Goltz Syndrome Critical For Cell Reprogramming

 

 

 

Researchers from UCSD have found in a recent study using Goltz syndrome that Wnt proteins, regulators of cell interaction during embryogenesis, are crucial to the process of cellular reprogramming. Their study, led by principal investigator and assistant professor in the Department of Cellular and Molecular Medicine Dr. Karl Willert, was published in the Nov. 20 online issue of Cell Reports

For the past six years, Willert’s lab has focused on the unique role of Wnt proteins in the regulation of stem cell behavior. These proteins are also present in areas of the body where there exist high stem cell populations throughout adult life.

 

His most recently published study used a rare human syndrome called focal dermal hypoplasia, or Goltz syndrome, to determine what effect Wnt proteins have on the reprogramming of skin cells back into embryonic-like stem cells called induced pluripotent stem cells, or iPS cells.

Goltz syndrome is a genetic disorder that primarily produces abnormalities of the skin, skeleton, eyes and face. It is an extremely rare disease, with only 200 to 300 cases documented worldwide, which makes it difficult to collect samples to perform experiments with. In order to collect the necessary biopsies to conduct his studies, Willert traveled to Orlando, Florida, where he attended a meeting with families who are affected by Goltz syndrome. Once there, he collected skin biopsies from 10 different patients with varying degrees of the condition to use for the study.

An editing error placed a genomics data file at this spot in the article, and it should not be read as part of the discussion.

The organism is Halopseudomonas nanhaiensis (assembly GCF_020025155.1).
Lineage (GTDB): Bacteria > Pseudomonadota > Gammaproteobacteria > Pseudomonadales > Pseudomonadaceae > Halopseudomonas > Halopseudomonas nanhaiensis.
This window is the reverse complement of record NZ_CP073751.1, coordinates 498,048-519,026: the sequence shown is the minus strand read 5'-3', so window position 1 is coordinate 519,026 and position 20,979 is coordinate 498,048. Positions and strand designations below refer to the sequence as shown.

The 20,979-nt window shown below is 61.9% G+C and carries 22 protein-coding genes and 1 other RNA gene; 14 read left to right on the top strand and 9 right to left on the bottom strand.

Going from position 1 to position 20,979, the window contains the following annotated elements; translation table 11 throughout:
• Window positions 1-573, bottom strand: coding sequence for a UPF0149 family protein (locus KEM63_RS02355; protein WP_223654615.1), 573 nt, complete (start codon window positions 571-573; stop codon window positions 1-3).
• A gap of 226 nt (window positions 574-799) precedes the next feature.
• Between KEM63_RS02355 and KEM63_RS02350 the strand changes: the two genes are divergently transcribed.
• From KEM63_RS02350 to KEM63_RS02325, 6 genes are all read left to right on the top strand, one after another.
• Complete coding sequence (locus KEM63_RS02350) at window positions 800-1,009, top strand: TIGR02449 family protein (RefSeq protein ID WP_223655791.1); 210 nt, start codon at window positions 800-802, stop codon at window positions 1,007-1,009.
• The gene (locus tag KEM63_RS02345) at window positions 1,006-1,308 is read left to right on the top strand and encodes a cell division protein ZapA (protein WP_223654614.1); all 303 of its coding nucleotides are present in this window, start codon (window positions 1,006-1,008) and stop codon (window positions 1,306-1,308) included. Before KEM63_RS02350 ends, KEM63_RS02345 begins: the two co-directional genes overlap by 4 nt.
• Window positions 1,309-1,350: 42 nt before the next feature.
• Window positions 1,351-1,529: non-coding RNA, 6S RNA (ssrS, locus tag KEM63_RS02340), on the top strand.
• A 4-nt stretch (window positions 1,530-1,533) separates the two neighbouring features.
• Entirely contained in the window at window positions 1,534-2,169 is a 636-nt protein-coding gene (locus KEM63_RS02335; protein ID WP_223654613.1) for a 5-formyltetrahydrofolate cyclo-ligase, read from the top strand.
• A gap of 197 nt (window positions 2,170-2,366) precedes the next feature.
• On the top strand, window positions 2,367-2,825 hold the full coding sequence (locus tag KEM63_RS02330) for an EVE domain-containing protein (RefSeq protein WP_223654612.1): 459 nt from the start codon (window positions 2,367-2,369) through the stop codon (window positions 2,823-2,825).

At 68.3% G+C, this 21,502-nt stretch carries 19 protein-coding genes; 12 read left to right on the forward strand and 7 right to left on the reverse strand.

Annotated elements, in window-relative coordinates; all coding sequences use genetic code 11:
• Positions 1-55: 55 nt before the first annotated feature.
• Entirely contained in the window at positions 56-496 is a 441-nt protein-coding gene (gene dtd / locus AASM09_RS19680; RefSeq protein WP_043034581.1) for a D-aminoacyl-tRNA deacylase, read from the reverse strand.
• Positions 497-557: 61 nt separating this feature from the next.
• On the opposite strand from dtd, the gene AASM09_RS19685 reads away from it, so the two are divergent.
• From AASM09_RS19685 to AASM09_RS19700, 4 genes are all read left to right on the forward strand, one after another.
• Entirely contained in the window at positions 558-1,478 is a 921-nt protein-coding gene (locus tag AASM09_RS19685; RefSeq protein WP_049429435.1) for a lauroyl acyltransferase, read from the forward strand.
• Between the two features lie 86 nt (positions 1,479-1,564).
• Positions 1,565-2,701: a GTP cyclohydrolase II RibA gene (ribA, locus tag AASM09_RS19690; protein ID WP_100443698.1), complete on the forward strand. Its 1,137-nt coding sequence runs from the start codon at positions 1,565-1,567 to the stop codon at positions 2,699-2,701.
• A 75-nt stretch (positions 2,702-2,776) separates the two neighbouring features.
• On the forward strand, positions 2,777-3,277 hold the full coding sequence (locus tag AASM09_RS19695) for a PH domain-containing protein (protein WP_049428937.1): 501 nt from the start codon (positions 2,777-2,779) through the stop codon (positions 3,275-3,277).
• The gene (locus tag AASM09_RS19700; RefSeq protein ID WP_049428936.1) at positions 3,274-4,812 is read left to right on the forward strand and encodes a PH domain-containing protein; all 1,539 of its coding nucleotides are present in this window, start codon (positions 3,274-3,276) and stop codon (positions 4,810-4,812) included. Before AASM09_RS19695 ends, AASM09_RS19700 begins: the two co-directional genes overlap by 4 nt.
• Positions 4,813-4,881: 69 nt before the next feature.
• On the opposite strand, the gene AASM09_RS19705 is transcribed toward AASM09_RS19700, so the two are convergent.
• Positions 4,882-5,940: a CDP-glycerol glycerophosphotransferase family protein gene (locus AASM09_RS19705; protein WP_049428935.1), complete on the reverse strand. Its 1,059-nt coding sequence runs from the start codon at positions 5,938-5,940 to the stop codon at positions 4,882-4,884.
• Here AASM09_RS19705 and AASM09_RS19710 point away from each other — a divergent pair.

Researchers at UCSD then used the PORCN gene, a gene that is essential to activating Wnt proteins but is mutated in those affected by Goltz syndrome, from the samples to abolish any Wnt signaling within the skin cells.

As a result, it became impossible to reprogram the skin cells back into iPS cells. Willert and his team determined from these findings that Wnt signaling was needed to establish the linking route necessary in reprogramming cells.

“We found it to be absolutely required,” Willert told the UCSD Guardian. “It cannot be done without these signals.”

The goal of the studies conducted within his lab is to understand how Wnt proteins affect different biological processes, but recent findings could also be important to future medicine, according to Willert.

As Wnt signaling has been found to be important in cell regrowth, one idea is to block these signals with genes such as PORCN in order to treat cancer. However, this idea is precarious, Willert said, as Wnt is so essential to many other functions within the body, such as the maintenance of the intestinal tracts.

Wnt proteins are also being considered as a future regenerative medicine, an idea inspired by certain animals’ ability to regenerate limbs through the reawakening of pathways present in stages of embryogenesis. Since Wnt signaling is present and crucial during this period, it is believed that this signaling could also be used to promote tissue regeneration and growth in wound healing.

“For right now, I’ll settle for regrowth of skin that’s been damaged because of a cut,” Willert said. “But in the future, these Wnt proteins have great potential for regenerative medicine.”

 

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